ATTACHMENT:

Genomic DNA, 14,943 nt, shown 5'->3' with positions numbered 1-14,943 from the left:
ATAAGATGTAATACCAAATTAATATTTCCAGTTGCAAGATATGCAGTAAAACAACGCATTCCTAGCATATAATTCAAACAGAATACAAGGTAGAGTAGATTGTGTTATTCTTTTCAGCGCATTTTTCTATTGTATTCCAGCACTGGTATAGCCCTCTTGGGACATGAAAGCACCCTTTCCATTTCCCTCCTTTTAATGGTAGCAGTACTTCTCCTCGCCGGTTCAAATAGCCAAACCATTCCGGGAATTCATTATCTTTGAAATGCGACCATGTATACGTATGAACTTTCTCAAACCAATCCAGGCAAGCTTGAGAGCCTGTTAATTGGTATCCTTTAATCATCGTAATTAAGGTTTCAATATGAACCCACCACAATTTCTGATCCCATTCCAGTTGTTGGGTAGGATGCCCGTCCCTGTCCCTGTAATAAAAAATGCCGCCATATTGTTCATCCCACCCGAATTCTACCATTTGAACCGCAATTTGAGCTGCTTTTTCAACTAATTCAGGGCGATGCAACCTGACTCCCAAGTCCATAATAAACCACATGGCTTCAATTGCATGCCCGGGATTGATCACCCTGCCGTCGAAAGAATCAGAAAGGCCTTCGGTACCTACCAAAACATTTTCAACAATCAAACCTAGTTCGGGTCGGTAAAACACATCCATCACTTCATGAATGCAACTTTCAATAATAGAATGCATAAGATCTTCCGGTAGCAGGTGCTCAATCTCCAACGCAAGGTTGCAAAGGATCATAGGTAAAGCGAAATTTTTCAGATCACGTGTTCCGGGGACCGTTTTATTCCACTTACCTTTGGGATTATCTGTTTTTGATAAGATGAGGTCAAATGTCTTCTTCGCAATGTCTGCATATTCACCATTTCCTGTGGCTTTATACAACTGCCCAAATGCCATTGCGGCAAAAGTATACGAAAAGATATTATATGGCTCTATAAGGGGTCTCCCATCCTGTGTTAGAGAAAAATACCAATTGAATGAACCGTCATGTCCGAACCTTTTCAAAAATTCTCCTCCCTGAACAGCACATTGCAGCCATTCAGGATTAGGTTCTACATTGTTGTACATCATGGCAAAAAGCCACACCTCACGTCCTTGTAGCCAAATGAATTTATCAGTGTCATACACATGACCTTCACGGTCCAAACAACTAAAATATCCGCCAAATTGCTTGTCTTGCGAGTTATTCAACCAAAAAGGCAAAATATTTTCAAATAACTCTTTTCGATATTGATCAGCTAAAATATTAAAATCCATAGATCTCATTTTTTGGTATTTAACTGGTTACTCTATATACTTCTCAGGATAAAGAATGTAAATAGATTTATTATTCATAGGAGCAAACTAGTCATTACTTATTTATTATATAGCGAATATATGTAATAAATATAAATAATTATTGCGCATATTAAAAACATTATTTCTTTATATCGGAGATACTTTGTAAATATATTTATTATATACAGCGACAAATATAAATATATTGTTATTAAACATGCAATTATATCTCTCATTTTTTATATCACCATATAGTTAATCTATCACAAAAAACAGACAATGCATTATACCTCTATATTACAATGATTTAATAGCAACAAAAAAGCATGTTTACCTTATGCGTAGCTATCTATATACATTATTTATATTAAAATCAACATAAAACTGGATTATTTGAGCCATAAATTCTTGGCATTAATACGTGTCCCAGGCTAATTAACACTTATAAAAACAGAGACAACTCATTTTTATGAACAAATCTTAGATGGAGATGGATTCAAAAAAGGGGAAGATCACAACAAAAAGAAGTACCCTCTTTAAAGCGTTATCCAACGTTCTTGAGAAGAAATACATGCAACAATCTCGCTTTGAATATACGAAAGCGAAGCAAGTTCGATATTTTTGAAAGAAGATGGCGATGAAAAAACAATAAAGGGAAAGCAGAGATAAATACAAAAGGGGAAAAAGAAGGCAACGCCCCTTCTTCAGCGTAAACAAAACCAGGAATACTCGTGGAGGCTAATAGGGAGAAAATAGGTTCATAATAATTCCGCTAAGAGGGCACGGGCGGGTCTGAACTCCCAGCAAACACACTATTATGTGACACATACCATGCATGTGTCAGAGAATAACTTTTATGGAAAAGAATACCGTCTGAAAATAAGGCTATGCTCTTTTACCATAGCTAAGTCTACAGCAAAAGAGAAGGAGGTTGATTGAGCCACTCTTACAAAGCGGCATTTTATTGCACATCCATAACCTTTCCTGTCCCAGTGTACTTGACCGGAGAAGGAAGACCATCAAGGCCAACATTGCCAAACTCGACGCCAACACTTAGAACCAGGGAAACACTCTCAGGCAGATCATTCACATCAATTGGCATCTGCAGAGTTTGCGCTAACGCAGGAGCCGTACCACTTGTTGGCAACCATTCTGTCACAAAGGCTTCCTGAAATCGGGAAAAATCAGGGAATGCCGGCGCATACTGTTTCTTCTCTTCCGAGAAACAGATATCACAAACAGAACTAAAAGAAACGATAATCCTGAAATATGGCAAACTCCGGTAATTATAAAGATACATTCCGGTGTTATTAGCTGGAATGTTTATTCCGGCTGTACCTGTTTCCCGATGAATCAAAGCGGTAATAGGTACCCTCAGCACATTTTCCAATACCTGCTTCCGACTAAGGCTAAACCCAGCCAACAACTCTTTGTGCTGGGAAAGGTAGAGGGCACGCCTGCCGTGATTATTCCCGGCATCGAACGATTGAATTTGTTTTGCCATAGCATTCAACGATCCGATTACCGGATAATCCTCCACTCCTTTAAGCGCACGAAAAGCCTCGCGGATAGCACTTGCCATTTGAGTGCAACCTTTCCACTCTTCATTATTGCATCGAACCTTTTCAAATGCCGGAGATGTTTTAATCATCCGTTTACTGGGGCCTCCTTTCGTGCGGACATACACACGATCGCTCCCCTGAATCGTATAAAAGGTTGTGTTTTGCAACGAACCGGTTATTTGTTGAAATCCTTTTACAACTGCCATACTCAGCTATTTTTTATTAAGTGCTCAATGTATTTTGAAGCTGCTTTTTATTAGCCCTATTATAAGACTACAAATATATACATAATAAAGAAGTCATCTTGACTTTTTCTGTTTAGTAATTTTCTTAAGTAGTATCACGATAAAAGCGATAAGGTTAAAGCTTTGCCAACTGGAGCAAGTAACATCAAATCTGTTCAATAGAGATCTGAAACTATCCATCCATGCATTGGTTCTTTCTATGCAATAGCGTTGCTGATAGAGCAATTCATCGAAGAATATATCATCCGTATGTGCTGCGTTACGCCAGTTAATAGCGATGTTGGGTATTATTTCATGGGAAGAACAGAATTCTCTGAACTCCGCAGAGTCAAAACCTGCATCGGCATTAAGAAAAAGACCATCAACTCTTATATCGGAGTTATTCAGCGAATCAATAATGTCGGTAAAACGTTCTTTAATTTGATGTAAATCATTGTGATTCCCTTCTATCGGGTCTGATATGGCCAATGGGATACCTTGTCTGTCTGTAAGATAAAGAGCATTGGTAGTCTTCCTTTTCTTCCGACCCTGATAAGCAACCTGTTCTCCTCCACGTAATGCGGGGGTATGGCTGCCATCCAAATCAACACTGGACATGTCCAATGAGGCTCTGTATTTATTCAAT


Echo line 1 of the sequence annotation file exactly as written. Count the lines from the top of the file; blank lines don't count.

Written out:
Genomic DNA, 14,943 nt, shown 5'->3' with positions numbered 1-14,943 from the left: